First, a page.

Stress can boost blood pressure, make pain worse, interfere with cognitive processing and limit the amount of sleep a person is able to get. In addition, a person under stress has more difficulty regulating blood sugar and many other important physiological functions. No wonder some doctors consider stress among the most significant health risk factors of the 21st century. One reader discovered that an ancient Indian herb, ashwagandha, was a big help.
Using Ashwagandha for Insomnia and Anxiety:
Q. After I started using ashwagandha for my own stress and lack of restful sleep, I recommended that friends try it. They not only are using it now but have come off their antidepressants at the same time!
It’s important to taper down gradually on any drugs for anxiety or insomnia. My husband was taking sertraline for anxiety. When he no longer needed it, his doctor told him to take the medication every other day for a week, then every third day for a week, every fourth day for a week and then eventually quit.
What Is Ashwagandha?
A. Ashwagandha (Withania somnifera) is part of the Indian Ayurvedic healing tradition that stretches back thousands of years. People have used it for many purposes, including easing anxiety and insomnia and reducing inflammation.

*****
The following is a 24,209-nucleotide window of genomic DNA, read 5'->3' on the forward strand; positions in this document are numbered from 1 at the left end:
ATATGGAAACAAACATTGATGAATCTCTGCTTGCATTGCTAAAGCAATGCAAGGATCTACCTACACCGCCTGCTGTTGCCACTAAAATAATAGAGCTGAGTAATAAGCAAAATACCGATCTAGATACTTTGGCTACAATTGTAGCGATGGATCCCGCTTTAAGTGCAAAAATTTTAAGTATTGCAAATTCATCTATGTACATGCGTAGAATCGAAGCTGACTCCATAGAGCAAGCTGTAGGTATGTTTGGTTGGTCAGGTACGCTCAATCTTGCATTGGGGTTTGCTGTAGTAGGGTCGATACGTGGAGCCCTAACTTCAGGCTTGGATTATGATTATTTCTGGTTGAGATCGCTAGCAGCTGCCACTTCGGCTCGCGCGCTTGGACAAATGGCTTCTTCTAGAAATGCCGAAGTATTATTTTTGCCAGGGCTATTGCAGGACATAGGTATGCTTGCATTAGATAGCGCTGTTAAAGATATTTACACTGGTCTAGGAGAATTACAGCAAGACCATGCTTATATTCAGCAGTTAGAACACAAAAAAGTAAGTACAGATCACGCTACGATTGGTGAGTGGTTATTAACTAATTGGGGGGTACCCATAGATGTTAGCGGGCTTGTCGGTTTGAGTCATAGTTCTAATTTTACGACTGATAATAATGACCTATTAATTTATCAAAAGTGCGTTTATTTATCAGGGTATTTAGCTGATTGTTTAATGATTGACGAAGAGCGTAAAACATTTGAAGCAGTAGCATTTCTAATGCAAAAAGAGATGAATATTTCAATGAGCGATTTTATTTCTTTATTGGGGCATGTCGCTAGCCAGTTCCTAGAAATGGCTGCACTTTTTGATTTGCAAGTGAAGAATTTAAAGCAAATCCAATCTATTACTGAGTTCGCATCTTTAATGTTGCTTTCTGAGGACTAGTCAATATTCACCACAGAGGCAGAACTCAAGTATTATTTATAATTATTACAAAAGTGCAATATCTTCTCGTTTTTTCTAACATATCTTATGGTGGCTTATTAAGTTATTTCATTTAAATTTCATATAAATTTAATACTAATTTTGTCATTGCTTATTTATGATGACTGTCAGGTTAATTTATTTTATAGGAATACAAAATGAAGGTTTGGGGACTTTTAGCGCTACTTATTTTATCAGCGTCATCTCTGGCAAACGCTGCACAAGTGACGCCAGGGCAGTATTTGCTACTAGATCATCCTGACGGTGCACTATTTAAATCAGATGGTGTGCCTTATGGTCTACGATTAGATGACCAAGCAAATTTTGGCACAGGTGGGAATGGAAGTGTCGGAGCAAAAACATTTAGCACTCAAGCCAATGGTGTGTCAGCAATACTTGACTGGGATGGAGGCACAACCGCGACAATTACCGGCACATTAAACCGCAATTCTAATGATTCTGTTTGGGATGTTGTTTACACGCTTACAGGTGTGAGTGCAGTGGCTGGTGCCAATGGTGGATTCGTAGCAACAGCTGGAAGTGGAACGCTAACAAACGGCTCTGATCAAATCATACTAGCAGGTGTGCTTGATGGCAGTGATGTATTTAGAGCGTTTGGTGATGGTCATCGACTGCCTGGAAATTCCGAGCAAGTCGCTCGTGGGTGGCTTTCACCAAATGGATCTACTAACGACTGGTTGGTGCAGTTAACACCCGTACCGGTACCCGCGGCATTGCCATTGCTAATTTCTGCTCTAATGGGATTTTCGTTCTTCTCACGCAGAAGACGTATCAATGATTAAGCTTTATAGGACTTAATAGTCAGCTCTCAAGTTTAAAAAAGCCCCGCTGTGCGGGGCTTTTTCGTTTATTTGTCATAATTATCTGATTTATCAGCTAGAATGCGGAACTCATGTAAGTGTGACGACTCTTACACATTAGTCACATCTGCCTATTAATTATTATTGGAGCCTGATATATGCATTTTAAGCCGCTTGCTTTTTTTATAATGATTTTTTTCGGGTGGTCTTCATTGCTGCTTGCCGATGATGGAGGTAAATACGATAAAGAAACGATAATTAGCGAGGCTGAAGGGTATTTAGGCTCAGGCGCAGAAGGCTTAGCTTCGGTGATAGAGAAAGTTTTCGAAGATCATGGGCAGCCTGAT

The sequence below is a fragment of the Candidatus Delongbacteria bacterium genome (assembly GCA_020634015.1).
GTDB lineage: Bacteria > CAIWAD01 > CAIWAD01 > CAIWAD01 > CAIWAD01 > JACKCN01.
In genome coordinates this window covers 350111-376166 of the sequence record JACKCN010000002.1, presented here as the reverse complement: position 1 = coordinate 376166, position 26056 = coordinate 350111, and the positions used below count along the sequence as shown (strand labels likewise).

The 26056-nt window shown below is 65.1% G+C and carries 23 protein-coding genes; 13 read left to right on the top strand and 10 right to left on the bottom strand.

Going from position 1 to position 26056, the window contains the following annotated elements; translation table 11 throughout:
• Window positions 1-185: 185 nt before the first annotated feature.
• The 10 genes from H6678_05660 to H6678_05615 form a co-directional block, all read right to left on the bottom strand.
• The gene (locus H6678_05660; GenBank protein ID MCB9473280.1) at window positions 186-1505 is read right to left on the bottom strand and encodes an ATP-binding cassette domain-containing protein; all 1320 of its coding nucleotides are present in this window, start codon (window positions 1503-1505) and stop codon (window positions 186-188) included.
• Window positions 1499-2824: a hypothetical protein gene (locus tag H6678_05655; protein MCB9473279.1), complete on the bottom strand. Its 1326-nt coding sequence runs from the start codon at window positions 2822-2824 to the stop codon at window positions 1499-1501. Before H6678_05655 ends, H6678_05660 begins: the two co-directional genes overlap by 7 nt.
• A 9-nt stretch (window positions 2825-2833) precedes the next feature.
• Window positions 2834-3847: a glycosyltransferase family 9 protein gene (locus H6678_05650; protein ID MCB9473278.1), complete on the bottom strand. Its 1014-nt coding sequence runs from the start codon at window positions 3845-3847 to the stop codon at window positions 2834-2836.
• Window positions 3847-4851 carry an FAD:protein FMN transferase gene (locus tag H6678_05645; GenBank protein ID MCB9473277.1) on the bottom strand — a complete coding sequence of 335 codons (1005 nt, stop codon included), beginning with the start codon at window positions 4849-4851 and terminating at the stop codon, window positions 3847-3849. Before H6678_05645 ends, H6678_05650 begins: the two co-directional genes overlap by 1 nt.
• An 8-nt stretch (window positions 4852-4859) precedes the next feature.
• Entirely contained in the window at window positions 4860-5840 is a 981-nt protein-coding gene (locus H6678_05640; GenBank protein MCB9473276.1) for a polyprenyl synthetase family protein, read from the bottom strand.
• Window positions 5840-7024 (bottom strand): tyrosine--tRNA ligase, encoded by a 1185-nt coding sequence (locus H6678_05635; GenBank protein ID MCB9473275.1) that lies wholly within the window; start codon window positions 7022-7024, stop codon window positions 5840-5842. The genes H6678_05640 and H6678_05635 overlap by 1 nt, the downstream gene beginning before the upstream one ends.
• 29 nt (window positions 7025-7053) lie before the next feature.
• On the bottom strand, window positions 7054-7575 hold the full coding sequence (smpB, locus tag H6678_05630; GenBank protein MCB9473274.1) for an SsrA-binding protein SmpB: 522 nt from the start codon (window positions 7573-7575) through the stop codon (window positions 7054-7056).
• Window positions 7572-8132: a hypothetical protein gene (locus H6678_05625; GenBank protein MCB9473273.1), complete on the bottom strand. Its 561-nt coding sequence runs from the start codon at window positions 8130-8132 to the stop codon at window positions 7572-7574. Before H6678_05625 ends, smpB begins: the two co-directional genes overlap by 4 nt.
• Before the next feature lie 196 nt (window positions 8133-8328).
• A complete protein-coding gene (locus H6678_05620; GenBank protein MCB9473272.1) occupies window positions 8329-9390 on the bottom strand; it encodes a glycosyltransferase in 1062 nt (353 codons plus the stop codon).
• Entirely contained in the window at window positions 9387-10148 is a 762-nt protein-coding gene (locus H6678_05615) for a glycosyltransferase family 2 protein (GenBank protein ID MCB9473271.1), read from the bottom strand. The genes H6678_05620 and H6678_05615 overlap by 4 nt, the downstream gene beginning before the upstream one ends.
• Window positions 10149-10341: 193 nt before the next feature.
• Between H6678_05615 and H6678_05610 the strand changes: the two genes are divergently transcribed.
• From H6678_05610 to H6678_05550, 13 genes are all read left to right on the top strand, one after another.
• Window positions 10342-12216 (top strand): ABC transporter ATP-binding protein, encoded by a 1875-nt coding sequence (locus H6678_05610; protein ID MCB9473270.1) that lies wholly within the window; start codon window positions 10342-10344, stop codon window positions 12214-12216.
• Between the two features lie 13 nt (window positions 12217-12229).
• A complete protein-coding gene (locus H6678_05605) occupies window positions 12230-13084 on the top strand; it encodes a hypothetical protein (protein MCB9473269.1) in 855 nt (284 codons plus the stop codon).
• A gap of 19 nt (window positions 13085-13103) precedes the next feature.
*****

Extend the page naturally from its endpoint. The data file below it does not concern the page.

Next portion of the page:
Using mice as study subjects, investigators in Japan identified the water-soluble compound in the plant’s leaves that induces sleep (PLoS One, Feb. 16, 2017). Moreover, a pilot study suggests that this herb can improve attention, decision making and memory in people experiencing mild cognitive impairment (Journal of Dietary Supplements, Nov. 2, 2017).
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One reader related a very positive experience using the herb to control joint pain.
“I have severe osteoarthritis in my knees. I cannot take ibuprofen due to having a lap band procedure. Tylenol is ineffective for my knee pain.
“The arthritis is quite debilitating and painful, and over time my flexibility and mobility have drastically declined. I lost quite a few pounds after the bariatric surgery, but I am still overweight. That aggravates the pain in my knees.